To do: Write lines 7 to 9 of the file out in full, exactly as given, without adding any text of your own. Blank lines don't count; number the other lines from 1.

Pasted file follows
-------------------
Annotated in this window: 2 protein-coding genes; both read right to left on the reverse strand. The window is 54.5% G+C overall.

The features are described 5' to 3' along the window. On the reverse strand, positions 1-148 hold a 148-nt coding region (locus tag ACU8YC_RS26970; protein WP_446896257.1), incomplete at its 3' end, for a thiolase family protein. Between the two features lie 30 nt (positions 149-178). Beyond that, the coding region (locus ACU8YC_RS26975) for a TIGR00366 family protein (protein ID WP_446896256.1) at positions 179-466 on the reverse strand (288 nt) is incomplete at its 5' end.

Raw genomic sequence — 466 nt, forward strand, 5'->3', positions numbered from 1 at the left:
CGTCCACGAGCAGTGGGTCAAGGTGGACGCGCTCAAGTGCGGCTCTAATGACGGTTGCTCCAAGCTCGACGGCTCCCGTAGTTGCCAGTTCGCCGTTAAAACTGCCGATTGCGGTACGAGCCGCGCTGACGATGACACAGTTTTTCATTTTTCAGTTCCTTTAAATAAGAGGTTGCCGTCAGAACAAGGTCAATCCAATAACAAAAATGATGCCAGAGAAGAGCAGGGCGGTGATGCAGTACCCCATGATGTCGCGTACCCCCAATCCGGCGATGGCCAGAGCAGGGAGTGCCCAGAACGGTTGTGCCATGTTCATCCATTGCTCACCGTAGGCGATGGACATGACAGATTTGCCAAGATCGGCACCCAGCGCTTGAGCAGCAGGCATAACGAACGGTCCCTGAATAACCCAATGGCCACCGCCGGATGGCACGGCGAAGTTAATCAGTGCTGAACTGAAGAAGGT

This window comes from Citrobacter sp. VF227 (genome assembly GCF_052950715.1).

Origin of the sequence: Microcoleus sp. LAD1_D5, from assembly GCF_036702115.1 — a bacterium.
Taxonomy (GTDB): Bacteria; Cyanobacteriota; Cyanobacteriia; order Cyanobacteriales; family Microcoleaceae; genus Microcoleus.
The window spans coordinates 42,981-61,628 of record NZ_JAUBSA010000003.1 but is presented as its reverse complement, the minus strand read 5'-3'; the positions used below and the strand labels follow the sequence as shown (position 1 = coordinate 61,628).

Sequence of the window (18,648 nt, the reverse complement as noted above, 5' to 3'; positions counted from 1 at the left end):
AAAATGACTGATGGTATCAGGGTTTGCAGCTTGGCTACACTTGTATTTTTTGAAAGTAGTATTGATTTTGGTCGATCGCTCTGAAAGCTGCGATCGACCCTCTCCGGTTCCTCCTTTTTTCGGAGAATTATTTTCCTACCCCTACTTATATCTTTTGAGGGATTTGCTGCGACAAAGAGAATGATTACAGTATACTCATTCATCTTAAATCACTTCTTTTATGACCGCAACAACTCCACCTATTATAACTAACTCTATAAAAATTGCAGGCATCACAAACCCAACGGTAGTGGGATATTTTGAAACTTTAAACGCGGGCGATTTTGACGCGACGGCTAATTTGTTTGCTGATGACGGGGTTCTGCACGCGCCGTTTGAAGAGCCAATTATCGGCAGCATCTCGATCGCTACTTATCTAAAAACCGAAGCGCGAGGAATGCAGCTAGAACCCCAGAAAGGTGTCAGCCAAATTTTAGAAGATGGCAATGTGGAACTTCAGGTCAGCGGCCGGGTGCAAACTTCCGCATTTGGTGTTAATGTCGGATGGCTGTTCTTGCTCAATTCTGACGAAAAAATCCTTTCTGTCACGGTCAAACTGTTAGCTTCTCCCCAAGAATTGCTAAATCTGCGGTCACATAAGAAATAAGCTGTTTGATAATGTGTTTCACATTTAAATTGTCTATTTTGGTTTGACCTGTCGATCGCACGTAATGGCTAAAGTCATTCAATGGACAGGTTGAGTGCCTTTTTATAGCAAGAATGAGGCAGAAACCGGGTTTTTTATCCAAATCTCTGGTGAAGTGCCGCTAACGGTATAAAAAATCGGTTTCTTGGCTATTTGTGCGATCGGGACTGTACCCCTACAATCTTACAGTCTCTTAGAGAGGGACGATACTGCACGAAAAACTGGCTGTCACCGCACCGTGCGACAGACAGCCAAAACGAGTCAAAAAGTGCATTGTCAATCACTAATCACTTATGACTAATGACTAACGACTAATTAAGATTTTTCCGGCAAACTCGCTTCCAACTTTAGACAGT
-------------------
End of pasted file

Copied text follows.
Taxonomy (GTDB): Bacteria; Cyanobacteriota; Cyanobacteriia; order Cyanobacteriales; family Microcoleaceae; genus Microcoleus.
The window spans coordinates 42,981-61,628 of record NZ_JAUBSA010000003.1 but is presented as its reverse complement, the minus strand read 5'-3'; the positions used below and the strand labels follow the sequence as shown (position 1 = coordinate 61,628).

Sequence of the window (18,648 nt, the reverse complement as noted above, 5' to 3'; positions counted from 1 at the left end):